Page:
Simply counting the bodies at first seems the obvious way to measure hospital quality. Certainly some dramatic improvements in death rates have been reported from hospitals in the news: Mid-Staffordshire has gone from 27% excess mortality in 2007 to 8% savings in deaths in 2008, while Basildon and Thurrock had 31% excess in the year up to March 2009 but now claim to be average. Maybe these hospitals really have suddenly started saving a miraculous number of lives. But in-hospital standardised mortality rates might also be lowered, quite appropriately, by accurate use of the code ‘admitted for palliative care’ (which increases the expected number of deaths), and sensitive movement of some terminally-ill patients to die out of hospital. We do not have to be as sceptical as Nightingale to realise that death rates are more malleable than we might think, and are a very blunt instrument for measuring quality.
Dr Foster and CQC essentially get different ratings because they choose different indicators to put into a summary formula. But does it make any sense to produce a single rating for a complex institution like a hospital? Just like two football teams that are one point apart in the championship, the result can be swayed by trivial events: a few years ago my local Cambridge hospital dramatically dropped from 3 stars to 2 stars under the old star-rating system, and forensic analysis revealed this was due to just 4 too few junior doctors out of 400 being signed up to the New Deal in working hours.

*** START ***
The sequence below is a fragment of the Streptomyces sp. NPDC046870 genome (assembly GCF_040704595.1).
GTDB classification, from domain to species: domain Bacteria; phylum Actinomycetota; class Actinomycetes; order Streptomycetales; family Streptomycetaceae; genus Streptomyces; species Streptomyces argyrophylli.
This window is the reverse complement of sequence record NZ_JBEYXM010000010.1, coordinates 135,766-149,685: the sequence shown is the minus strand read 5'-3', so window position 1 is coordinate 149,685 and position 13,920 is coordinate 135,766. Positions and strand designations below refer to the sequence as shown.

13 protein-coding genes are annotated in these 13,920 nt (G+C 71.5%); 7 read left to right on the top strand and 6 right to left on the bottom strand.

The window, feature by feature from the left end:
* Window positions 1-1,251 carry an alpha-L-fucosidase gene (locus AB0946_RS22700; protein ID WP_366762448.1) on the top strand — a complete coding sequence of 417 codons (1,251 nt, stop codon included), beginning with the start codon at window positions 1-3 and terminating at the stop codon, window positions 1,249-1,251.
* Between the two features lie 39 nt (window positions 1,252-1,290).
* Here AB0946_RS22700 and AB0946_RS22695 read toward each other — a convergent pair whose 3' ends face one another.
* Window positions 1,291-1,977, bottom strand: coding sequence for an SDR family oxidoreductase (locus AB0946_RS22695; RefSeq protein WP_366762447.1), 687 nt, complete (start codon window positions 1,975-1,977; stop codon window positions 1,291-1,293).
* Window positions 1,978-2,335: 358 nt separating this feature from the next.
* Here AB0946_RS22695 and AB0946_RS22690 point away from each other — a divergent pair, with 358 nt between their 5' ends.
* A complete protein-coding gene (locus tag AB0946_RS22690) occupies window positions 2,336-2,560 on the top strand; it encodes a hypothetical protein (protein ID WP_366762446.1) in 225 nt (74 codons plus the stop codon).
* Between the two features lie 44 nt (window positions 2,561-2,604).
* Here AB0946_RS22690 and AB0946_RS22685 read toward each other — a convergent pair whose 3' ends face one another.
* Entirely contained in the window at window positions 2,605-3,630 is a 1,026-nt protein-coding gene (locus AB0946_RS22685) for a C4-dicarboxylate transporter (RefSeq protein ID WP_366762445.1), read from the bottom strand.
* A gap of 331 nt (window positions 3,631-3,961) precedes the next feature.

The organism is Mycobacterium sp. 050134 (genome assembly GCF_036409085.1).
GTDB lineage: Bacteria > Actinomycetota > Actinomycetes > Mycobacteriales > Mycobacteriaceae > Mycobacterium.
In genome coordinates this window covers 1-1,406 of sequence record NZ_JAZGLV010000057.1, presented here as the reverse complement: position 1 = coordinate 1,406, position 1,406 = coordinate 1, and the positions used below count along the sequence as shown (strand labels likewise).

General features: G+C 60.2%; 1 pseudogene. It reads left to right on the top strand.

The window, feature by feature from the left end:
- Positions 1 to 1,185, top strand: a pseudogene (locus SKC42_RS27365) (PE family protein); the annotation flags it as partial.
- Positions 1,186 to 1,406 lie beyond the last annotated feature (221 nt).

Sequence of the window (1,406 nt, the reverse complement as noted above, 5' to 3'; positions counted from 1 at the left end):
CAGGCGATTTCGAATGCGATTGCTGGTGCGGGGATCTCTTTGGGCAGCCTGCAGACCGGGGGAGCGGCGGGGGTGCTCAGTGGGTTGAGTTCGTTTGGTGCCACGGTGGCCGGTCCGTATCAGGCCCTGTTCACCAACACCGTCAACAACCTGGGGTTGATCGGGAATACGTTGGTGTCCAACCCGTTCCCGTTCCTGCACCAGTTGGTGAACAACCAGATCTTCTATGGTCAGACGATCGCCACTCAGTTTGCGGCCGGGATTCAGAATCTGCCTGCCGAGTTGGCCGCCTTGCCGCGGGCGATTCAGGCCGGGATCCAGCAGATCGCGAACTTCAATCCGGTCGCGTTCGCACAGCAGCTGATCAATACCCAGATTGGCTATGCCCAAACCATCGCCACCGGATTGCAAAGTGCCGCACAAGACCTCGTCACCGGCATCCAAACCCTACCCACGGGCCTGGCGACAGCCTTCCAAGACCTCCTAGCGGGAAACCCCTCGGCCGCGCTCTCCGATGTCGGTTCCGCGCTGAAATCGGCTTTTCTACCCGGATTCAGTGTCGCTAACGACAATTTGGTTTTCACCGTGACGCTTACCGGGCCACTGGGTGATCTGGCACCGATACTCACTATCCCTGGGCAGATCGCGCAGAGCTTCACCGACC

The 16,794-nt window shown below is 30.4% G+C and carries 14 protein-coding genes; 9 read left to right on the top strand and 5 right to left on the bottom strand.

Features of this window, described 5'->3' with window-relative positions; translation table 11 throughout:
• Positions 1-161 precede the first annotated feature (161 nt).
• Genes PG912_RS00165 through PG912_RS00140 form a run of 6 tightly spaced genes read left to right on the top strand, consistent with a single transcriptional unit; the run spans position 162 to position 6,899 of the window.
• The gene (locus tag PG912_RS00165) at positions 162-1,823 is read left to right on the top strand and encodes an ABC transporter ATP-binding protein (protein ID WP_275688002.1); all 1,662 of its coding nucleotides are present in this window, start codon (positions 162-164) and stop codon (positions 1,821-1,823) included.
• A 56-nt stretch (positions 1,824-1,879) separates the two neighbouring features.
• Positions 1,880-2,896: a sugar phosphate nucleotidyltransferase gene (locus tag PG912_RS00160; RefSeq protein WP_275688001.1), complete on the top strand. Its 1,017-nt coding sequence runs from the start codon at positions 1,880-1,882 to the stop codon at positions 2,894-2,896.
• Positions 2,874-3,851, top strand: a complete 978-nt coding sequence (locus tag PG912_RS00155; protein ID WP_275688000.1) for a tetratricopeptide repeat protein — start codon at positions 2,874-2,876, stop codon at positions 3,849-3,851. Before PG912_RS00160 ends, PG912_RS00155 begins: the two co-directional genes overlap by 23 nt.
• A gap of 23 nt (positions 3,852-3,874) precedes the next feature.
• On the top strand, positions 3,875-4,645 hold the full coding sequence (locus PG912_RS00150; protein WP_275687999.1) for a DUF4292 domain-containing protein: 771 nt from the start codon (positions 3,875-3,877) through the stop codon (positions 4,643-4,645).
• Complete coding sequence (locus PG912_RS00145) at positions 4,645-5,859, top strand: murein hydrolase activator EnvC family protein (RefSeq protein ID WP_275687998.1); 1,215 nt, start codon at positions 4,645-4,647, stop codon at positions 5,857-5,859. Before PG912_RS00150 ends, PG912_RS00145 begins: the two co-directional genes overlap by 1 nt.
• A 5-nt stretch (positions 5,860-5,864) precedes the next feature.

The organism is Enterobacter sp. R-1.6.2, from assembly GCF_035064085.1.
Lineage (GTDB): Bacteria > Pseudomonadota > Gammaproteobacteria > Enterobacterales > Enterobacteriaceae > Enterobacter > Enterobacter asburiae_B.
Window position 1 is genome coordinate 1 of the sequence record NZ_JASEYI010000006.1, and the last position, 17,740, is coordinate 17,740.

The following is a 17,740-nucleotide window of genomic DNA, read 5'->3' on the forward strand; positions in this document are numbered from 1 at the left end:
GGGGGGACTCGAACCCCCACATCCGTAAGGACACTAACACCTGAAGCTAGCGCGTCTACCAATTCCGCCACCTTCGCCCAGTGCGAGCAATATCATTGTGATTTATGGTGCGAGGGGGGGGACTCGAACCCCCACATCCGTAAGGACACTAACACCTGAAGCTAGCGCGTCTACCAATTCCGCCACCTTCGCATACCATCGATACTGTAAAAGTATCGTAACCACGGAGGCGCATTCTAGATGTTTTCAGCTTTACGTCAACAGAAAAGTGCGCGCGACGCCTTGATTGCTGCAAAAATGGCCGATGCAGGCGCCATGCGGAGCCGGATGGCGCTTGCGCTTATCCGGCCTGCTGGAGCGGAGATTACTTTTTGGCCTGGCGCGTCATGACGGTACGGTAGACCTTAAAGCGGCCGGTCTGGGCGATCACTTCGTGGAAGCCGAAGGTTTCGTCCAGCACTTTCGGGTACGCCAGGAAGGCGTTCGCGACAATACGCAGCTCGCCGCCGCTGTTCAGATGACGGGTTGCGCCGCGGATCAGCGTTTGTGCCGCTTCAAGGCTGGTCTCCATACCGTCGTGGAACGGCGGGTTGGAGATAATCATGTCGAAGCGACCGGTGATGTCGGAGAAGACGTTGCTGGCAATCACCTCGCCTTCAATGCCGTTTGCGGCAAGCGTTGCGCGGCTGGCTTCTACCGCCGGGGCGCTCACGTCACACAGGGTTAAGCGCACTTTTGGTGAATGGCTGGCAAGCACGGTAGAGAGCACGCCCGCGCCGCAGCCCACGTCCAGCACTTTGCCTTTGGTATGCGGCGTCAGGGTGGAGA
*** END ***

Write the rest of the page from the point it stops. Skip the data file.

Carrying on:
It’s clear that naming, blaming and shaming gets headlines, which produces urgency and attention in hospital board rooms, and will have contributed to the little-reported 60% fall in both MRSA and C Difficile rates over the last 2 years. But trying to produce a single measure of ‘quality’ will inevitably lead to the sort of contradictions we’ve seen last week.
Anyway it’s all up in the air now. From next April each hospital will have to release its own ‘Quality Account’ that reports on local priorities for improvement – fine for local accountability, but someone also has to be making national comparisons and rapidly detect safety lapses using current centralised information. Doubtless new inspection methods will be developed by CQC: pre-announced formal inspections encourage as much careful preparation as royal visits, and so we might expect more roaming gangs of unannounced inspectors.
And the patients at St Helens need not worry: closer examination reveals that their low rating by Dr Foster is largely driven by some missing data on safety reporting. But nobody reading the headlines will have realised this. The CQC is no longer legally obliged to publish an overall rating, so let’s hope we can get away from over-simplistic and unjust league tables.
David Spiegelhalter is Winton Professor of the Public Understanding of Risk at the University of Cambridge. He has collaborated on statistical methods that are used by both the Care Quality Commission and Dr Foster Intelligence.